Let the nerdery continue!! So, as much as I loved the first of George RR Martin's books, I loved the second more. Who would have thought Martin could draw me in after killing off many of my favorite characters? After my mourning period from A Game of Thrones, I jumped into this book (all 950+ pages of it) and found myself fully engrossed. I certainly hope HBO has picked this up for another season: it just keeps getting better. I told my husband the other day that this is the first adult fantasy series I've ever truly been enthralled with (I have no shame in my love for Harry Potter and other juvenile literature). Thank you, George R.R. Martin, for making taking this genre to a whole new level. :)
Wednesday, November 9, 2011
I'm a day late for my Talk Nerdy to Me Tuesday this week, but I have an excellent excuse. The book was read previously, but our family went out of town for the weekend so my husband could be in a wedding. And, like most times when I visit home, there's always kind of an emotional fall-out when I get back to Tallahassee. I miss mah peeps! So, this book fits perfectly with my homesickness, kind of. Quick run down-- Alexie tells the story of a Native American boy who decides to go to school off the reservation. Simple, right? Well, not so much. A new twist on the classic coming of age tale, Alexie's story adds humor to some very dark situations and revelation to what the reader thinks they already have all figured out. Complete with lighthearted cartoons. :)
Tuesday, November 1, 2011
Welcome back to the weekly Talk Nerdy to Me Tuesday. Sloane Crosley is my kind of girl-- deadpan humor laced with self-deprecating jibes-- but without being a downer. This compilation of essays was given to me by the same friend who gave me Crosley's first book, I Was Told There'd Be Cake (I know...Elise obviously knows me). Over a year after receiving it, I finished it. Suddenly, as I was chatting with Elise via IM, I had the epiphany as to why it was taking me over 365 days to read a 271 page book (That's less than a page a day. Math whiz? Oh yeah.). Since I'm subject to take my reality from media, I wanted to savor this book: it reminded me of the person who gave it.
The convo that sparked it all:
ME: What are you making for your sister's birthday dinner?
E: Baked spaghetti, as usual. Then a dessert (not too chocolately, she says). Then garlic bread. Then, of course, wine.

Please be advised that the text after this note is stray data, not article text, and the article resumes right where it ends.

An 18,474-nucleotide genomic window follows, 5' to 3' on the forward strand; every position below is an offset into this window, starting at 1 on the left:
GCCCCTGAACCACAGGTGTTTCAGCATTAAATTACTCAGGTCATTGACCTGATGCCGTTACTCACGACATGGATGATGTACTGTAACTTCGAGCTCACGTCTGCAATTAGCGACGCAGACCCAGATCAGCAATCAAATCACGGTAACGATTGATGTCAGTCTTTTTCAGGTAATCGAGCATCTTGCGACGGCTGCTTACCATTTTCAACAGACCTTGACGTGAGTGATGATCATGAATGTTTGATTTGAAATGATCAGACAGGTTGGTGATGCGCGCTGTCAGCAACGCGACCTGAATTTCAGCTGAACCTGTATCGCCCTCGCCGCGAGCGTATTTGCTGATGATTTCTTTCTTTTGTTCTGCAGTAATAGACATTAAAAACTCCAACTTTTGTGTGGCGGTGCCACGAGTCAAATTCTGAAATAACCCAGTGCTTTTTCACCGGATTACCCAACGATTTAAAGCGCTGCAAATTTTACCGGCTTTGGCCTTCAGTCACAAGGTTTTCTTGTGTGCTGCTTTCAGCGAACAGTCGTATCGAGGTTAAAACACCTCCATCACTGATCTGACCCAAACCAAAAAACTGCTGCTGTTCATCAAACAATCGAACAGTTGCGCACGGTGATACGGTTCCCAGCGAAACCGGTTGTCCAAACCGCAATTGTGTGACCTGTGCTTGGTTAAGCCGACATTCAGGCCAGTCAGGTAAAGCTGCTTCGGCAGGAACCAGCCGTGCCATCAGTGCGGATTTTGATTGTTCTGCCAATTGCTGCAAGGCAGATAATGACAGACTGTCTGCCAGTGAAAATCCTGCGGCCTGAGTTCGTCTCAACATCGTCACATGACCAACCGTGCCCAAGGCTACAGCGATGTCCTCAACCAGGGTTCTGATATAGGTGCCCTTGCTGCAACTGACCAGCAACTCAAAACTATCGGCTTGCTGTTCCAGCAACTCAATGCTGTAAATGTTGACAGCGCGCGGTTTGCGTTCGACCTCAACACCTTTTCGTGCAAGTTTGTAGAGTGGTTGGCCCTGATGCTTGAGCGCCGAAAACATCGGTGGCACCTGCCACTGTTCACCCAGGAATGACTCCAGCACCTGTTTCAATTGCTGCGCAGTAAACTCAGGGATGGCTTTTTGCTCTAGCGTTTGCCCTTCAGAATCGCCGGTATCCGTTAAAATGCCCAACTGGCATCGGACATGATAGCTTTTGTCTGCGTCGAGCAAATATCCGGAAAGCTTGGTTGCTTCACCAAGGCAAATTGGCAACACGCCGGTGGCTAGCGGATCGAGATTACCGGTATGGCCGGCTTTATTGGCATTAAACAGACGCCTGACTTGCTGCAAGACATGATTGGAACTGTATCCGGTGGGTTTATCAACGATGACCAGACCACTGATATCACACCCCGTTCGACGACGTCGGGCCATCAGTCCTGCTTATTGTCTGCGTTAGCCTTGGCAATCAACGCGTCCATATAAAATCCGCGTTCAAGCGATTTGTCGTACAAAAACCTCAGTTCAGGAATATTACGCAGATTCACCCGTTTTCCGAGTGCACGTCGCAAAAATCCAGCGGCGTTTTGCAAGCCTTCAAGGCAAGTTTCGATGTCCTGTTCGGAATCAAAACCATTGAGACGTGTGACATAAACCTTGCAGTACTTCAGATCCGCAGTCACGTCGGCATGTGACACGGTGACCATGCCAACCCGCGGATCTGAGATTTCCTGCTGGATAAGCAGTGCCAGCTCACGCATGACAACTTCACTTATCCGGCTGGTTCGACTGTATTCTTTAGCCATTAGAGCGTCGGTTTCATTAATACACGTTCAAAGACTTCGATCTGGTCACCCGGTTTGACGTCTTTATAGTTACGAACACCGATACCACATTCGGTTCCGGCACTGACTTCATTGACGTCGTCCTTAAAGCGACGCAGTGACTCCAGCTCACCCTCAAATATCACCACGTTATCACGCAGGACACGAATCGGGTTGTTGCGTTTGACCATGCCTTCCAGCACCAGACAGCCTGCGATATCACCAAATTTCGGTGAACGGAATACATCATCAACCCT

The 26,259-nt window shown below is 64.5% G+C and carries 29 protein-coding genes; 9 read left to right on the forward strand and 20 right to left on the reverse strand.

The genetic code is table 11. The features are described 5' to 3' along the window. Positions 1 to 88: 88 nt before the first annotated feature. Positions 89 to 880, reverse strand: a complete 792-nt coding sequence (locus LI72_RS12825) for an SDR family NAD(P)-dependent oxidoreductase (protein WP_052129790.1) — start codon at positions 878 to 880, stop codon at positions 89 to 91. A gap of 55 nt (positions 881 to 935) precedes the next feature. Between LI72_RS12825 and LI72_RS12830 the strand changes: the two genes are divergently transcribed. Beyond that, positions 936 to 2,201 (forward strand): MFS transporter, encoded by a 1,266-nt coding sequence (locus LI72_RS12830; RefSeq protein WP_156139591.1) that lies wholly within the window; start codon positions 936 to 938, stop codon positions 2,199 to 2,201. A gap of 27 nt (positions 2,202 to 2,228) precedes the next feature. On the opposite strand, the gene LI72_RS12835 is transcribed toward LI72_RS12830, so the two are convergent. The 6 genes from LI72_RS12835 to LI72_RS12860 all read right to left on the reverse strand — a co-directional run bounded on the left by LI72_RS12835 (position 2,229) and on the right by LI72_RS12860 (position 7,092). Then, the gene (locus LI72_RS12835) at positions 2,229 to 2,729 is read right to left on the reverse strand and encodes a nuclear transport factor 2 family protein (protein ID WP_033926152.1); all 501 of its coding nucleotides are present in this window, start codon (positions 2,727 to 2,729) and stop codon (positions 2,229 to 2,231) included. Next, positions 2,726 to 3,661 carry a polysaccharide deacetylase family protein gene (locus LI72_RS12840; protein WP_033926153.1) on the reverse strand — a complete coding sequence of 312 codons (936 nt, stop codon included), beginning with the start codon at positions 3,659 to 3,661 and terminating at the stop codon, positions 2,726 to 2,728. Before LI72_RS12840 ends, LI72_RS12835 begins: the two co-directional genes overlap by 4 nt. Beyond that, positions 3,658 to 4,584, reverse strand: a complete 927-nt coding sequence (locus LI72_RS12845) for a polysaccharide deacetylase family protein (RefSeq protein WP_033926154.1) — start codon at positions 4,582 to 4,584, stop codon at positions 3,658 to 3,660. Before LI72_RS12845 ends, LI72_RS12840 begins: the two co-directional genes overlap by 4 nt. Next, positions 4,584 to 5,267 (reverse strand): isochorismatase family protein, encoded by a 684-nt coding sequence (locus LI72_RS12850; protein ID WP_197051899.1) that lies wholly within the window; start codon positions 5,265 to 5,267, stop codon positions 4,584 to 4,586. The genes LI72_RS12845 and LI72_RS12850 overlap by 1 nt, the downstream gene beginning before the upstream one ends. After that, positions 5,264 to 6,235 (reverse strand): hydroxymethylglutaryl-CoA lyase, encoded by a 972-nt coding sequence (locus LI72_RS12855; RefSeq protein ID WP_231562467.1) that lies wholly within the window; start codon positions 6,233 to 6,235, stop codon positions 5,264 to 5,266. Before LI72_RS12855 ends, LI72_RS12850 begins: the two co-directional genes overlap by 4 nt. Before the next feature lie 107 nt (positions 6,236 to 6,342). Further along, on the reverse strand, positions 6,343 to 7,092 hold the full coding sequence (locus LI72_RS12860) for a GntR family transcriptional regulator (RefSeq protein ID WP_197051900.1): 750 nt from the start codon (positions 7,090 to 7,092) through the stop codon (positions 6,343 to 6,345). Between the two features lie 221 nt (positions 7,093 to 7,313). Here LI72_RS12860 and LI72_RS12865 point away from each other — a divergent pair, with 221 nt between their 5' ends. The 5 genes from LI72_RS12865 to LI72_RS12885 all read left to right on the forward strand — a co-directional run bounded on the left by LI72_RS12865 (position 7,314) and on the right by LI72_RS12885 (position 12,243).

ME: Woah. Jealous.
E: Yeah, I'm carb-loading. Hope I don't blow up like a bitch.
ME: Last time I did that was on my birthday and I felt miserable.
E: Well, I should be okay...since it's not my birthday and all.
ME: I miss you.
Elise's confounding logic always cheers me up-- and makes me nostalgic. These are the conversations one needs to get through the day. While we're away from family and friends for another 7 months, I'm so grateful for IM, text, facebook, etc.-- and for Sloane Crosley, who seems to share a similar wit. (Pack your bags: we're coming for you, Sloane.) If Crosley doesn't get another compilation of essays out by September 2012, and since food is usually the point of my conversations, now I know what I want for my next birthday:
Wednesday, October 26, 2011
Tuck and roll, baby! Pretty much after I posted my Going Strong [vegetarian] WIAW for Peas and Crayons last week, the carnage cravings started-- for real. When the cravings went on to mess with how I felt physically-- achy, tired, depressed, it was time to eat some meat. Even as I wrote my review for Eating Animals, I was browning beef for my spaghetti sauce. I have learned through this experience, though, that my heart is in the right place, but full-on vegetarian is not who I am. It's nice to get in touch with my paleolithic side. :) So, after making it 23 days without meat, here's what I came up with:
Cup of coffee on the way out the door. (Like our flashcards taped to the door? Classy, I know.)
Steak and egg/whites with Texas Pete, of course...oh, and another cup of coffee.
Aren't these cute?!? Way to go, Krispie Kreme! (Mine are the ugly ones on the bottom left: pumpkin spice.)